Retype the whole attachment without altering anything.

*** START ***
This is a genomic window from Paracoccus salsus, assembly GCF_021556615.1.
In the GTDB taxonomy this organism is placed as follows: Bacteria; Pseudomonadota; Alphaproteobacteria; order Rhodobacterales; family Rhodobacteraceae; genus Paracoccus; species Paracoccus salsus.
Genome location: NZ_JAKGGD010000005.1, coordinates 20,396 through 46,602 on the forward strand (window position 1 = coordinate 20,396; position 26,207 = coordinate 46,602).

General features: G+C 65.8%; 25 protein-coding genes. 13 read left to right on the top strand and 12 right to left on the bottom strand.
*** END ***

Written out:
This is a genomic window from Paracoccus salsus, assembly GCF_021556615.1.
In the GTDB taxonomy this organism is placed as follows: Bacteria; Pseudomonadota; Alphaproteobacteria; order Rhodobacterales; family Rhodobacteraceae; genus Paracoccus; species Paracoccus salsus.
Genome location: NZ_JAKGGD010000005.1, coordinates 20,396 through 46,602 on the forward strand (window position 1 = coordinate 20,396; position 26,207 = coordinate 46,602).

General features: G+C 65.8%; 25 protein-coding genes. 13 read left to right on the top strand and 12 right to left on the bottom strand.